• 46. Chen Y (2008) Global potential distribution of an invasive species, the yellow crazy ant (Anoplolepis gracilipes) under climate change. Integrative Zoology 3: 166-175.
    • 47. Bertelsmeier C, Guenard B, Courchamp F (2013) Climate change may boost the invasion of the Asian needle ant. PLoS One 8: e75438.
    • 48. Bertelsmeier C, Luque GM, Courchamp F (2013) Increase in quantity and quality of suitable areas for invasive species as climate changes. Conservation Biology 27: 1458-1467.
    • 49. Pelini SL, Diamond SE, Maclean H, Ellison AM, Gotelli NJ, et al. (2012) Common garden experiments reveal uncommon responses across temperatures, locations, and species of ants. Ecology and Evolution 2: 3009-3015.
    • 50. Ellis S, Robinson EJH (2014) Polydomy in red wood ants. Insectes Sociaux 61: 111-122.
    • 51. Debout G, Schatz B, Elias M, Mckey D (2007) Polydomy in ants: what we know, what we think we know, and what remains to be done. Biological Journal of the Linnean Society 90: 319-348.
    • 52. Rodriguez-Garcia E, Ordonez C, Bravo F (2011) Effects of shrub and canopy cover on the relative growth rate of Pinus pinaster Ait. seedlings of different sizes. Annals of Forest Science 68: 337-346.
    • 53. van Gils HAJA, Vanderwoude C (2012) Leafcutter ant (Atta sexdens) (Hymenoptera: Formicidae) nest distribution responds to canopy removal and changes in micro-climate in the southern Colombian Amazon. Florida Entomologist 95: 914-921.
    • 54. Punttila P, Kilpela¨ inen J (2009) Distribution of mound-building ant species (Formica spp., Hymenoptera) in Finland: preliminary results of a national survey. Annales Zoologici Fennici 46: 1-15.
    • 55. Sorvari J, Hakkarainen H (2005) Deforestation reduces nest mound size and decreases the production of sexual offspring in the wood ant Formica aquilonia. Annales Zoologici Fennici 42: 259-267.
    • 56. Huang SP, Porter WP, Tu MC, Chiou CR (2014) Forest cover reduces thermally suitable habitats and affects responses to a warmer climate predicted in a high-elevation lizard. Oecologia 175: 25-35.
    • 57. Geiger R, Aron RH, Todhunter P (2009) The Climate Near the Ground. USA: Rowman & Littlefield.
    • 58. Rosengren R, Fortelius W, Lindstr o¨m K, Luther A (1987) Phenology and causation of nest heating and thermoregulation in red wood ants of the Formica rufa group studied in coniferous forest habitats in southern Finland. Annales Zoologici Fennici 24: 147-155.
    • 59. Bernasconi C, Maeder A, Cherix D, Pamilo P (2005) Diversity and genetic structure of the wood ant Formica lugubris in unmanaged forests. Annales Zoologici Fennici 42: 189-199.
    • 60. Maeder A, Freitag A, Cherix D (2005) Species and nestmate brood discrimination in the sibling wood ant species Formica paralugubris and Formica lugubris. Annales Zoologici Fennici 42: 201-212.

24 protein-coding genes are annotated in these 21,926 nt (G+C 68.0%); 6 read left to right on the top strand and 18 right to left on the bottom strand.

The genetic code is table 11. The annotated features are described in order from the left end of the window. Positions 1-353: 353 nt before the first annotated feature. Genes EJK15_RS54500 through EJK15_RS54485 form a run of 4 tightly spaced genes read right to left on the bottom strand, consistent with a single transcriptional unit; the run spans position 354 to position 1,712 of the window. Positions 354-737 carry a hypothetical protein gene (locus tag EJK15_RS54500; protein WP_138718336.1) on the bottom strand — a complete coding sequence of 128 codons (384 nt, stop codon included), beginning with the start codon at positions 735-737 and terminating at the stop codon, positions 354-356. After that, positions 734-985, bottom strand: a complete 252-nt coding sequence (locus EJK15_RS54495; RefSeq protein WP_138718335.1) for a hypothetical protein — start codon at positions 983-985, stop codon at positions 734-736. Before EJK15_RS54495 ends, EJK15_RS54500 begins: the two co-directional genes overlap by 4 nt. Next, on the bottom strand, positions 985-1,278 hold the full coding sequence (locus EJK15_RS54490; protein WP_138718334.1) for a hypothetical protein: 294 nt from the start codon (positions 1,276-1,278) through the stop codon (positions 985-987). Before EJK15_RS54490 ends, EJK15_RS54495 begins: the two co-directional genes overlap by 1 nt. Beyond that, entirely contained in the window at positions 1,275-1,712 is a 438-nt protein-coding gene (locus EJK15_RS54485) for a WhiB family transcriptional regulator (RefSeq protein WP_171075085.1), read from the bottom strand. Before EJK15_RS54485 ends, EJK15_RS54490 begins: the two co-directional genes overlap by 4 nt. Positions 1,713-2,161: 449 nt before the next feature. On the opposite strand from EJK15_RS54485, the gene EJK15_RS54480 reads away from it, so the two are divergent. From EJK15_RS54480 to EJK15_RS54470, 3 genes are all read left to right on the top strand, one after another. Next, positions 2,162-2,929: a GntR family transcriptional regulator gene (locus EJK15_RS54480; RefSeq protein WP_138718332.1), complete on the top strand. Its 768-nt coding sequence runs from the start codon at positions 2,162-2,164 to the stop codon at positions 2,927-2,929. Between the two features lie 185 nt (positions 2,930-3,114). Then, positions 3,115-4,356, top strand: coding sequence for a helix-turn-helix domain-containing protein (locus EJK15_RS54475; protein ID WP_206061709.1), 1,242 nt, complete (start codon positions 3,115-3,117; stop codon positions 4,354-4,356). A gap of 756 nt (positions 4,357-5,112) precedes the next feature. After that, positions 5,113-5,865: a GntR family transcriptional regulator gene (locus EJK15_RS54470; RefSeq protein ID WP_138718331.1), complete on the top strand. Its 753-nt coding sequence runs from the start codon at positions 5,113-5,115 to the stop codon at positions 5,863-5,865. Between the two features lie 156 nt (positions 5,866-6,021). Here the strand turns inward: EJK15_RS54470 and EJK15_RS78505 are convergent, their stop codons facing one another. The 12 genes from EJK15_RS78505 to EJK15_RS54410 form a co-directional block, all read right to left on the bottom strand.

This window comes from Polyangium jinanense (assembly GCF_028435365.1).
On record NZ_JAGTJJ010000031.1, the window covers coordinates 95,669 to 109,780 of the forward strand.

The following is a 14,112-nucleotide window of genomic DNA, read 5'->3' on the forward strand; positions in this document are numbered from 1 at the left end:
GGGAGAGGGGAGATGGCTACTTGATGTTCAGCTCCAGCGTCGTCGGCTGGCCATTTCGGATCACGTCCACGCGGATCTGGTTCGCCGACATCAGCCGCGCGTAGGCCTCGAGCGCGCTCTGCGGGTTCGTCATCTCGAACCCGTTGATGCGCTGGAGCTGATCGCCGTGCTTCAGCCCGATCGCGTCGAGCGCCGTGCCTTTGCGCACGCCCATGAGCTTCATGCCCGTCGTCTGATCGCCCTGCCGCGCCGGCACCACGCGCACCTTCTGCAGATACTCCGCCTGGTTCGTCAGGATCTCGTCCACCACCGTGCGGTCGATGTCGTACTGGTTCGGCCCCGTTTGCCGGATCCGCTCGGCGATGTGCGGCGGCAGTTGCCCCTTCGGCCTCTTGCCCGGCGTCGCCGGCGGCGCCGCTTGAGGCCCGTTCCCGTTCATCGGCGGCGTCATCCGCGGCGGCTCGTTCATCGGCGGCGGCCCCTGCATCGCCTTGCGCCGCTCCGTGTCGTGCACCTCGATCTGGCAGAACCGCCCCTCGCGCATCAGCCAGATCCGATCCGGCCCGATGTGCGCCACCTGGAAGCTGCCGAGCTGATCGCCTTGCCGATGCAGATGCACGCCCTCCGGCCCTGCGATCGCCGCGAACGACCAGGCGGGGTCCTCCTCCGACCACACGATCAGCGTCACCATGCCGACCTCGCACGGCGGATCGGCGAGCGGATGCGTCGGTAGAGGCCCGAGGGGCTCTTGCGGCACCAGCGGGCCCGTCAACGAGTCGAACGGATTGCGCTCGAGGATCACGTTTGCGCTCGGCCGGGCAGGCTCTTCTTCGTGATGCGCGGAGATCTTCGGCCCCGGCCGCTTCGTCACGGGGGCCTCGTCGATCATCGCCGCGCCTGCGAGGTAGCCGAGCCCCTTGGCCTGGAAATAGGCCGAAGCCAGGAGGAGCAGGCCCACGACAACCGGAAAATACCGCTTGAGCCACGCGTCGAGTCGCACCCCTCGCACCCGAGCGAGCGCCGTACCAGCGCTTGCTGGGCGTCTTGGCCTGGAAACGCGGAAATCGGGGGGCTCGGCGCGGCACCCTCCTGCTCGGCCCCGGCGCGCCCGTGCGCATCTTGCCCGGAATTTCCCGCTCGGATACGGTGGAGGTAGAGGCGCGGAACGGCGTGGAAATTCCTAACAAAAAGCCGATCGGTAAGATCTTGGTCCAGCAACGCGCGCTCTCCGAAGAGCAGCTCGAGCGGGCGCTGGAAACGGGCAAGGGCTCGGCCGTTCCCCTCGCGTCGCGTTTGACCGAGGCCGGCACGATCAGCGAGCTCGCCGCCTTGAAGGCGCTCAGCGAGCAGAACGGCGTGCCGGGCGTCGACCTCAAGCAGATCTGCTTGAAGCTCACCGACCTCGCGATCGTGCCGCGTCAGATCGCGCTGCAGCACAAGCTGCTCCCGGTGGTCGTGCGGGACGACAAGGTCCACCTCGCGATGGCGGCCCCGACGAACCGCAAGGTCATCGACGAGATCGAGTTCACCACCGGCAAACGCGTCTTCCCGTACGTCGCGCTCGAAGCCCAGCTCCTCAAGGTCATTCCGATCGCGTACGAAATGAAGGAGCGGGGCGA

• 61. Sudd JH, Douglas JM, Gaynard T, Murray DM, Stockdale JM (1977) Distribution of wood ants (Formica lugubris Zetterstedt) in a northern English forest. Ecological Entomology 2: 301-313.
    • 62. Ellis S, Franks DW, Robinson EJH (2014) Resource redistribution in polydomous ant nest networks: local or global? Behavioral Ecology 25: 1183-1191.
    • 63. Chen YH, Robinson EJH (2013) A comparison of mark-release-recapture methods for estimating colony size in the wood ant Formica lugubris. Insectes Sociaux 60: 351-359.
    • 64. Eeva T, Sorvari J, Kolvunen V (2004) Effects of heavy metal pollution on red wood ant (Formica s. str.) populations. Environmental Pollution 132: 533-539.
    • 65. Frazer GW, Canham C, Lertzman K (1999) Gap Light Analyzer (GLA), Version 2.0: Imaging software to extract canopy structure and gap light transmission indices from true-colour fisheye photographs, users manual and program documentation. Simon Fraser University, Burnaby, British Columbia, and the Institute of Ecosystem Studies, Millbrook, New York 36.
    • 66. Suggitt AJ, Gillingham PK, Hill JK, Huntley B, Kunin WE, et al. (2011) Habitat microclimates drive fine-scale variation in extreme temperatures. Oikos 120: 1-8.
    • 67. Frouz J, Fin e´r L (2007) Diurnal and seasonal fluctuations in wood ant (Formica polyctena) nest temperature in two geographically distant populations along a south - north gradient. Insectes Sociaux 54: 251-259.
    • 68. Brandt D (1980) The thermal diffusivity of the organic material of a mound of Formica polyctena Foerst. In relation to the thermoregulation of the brood (Hymenoptera, Formicidae). Netherlands Journal of Zoology 30: 326-344.
    • 69. Frouz J (2000) The effect of nest moisture on daily temperature regime in the nests of Formica polyctena wood ants. Insectes Sociaux 47: 229-235.
    • 70. Coenen-Stass D, Schaarschmidt B, Lamprecht I (1980) Temperature distribution and calorimetric determination of heat production in the nest of the wood ant, Formica polyctena (Hymenoptera, Formicidae). Ecology 61: 238-244.
    • 71. Tschinkel WR (1993) Sociometry and sociogenesis of colonies of the fire ant Solenopsis invicta during one annual cycle. Ecological Monographs 63: 425-457.
    • 72. Gordon DM, Rosengren R, Sundstr o¨m L (1992) The allocation of foragers in red wood ants. Ecological Entomology 17: 114-120.
    • 73. Punttila P (1996) Succession, forest fragmentation, and the distribution of wood ants. Oikos 75: 291- 298.
  • No similar publications.

Share - Bookmark

Cite this article